As if the runny nose, head congestion, sore throat and body aches weren't enough, you might also find that your face starts breaking out when you come down with a cold. Flu and cold season is now in full swing, and if you tend to get zits and pimples when you get sick, this time of year can be especially troublesome. Here is some information to help you understand this unfortunate occurrence and tricks to get you through the next time you are feeling under the weather.
Even if you never get zits, you might see a few rearing their ugly heads if you are sick. Technically, acne is a disease that affects the skin's oil glands, according to the National Institutes of Health. When pores are clogged with oil and bacteria, it constitutes a miniature infection. As with any disease and infection, the cure comes by way of the immune system.
If your immune system is busy fighting off another bug in your body, like a cold or flu virus, it might be slacking in the acne-battling department, causing the breakouts to flare up. Additionally, if you are sick in bed and not functioning as you normally do, you might be skipping washing your face or otherwise disrupting your skin care regimen.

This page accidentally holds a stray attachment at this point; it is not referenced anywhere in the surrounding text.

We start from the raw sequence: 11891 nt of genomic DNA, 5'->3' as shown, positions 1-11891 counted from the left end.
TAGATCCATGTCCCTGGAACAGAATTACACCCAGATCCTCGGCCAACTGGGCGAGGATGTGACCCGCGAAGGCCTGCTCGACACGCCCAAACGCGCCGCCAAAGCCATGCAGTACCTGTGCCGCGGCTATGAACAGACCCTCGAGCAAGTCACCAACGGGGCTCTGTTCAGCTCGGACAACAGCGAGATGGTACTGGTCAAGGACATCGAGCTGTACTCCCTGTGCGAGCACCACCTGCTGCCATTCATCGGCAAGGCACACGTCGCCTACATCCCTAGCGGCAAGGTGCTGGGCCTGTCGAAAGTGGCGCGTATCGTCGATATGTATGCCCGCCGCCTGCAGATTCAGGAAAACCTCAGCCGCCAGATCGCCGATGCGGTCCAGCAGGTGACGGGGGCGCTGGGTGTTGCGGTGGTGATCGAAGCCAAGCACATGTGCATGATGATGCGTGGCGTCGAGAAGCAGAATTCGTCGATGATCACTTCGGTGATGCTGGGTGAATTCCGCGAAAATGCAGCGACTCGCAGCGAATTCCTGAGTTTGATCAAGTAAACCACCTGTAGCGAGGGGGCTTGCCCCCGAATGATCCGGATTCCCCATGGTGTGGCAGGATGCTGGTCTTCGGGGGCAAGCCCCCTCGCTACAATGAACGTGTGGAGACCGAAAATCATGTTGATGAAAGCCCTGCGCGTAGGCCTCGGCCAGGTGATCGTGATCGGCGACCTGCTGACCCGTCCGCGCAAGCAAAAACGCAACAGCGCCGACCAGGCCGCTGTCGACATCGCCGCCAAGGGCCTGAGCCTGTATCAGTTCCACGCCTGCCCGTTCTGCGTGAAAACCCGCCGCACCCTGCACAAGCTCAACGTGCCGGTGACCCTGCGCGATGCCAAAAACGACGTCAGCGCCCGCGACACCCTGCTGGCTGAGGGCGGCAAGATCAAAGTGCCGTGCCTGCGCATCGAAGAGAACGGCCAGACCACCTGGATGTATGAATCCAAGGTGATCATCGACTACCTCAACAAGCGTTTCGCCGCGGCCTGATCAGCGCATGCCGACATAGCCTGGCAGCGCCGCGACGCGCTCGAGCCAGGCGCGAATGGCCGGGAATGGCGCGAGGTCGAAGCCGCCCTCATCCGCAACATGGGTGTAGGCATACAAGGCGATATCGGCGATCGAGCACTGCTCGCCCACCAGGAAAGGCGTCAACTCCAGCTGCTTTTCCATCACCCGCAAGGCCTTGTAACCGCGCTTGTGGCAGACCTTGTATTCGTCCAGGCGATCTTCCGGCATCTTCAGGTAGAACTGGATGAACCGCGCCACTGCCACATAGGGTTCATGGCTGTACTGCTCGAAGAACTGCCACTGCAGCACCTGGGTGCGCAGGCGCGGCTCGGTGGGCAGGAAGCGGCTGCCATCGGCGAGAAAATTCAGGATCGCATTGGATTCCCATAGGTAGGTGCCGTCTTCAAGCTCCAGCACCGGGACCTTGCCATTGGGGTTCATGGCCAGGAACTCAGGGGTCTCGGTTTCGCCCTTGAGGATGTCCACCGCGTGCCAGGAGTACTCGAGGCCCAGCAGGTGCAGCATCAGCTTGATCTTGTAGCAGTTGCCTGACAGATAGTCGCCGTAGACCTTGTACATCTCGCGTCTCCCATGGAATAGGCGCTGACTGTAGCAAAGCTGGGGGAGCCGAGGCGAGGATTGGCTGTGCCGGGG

What can I do?
Of course, keeping up with your normal face washing routine is critical to control breakouts during a cold or other illness. If you use Bliss products like the Bliss No Zit Sherlock Complete Acne System to keep your skin clear normally, make sure you continue washing and treating your skin as usual. However, you might also want to use a special acne-fighting mask to give your acne defense a boost. Try the Bliss No Zit Sherlock Breakout Busting Rubberizing Mask, which controls oil, absorbs impurities and calms skin with ingredients like seaweed extract, tea tree, willow and menthol.
Is my skin telling me something about my health?
Getting a cold might be an indicator that you are going to break out, but other times, your pimples can tell you what's going on in your body. According to Women's Health Magazine, chin acne can indicate a hormonal imbalance and redness or blotchiness can indicate stress, a digestive disorder or lupus. If you are concerned about your acne, talk to your dermatologist.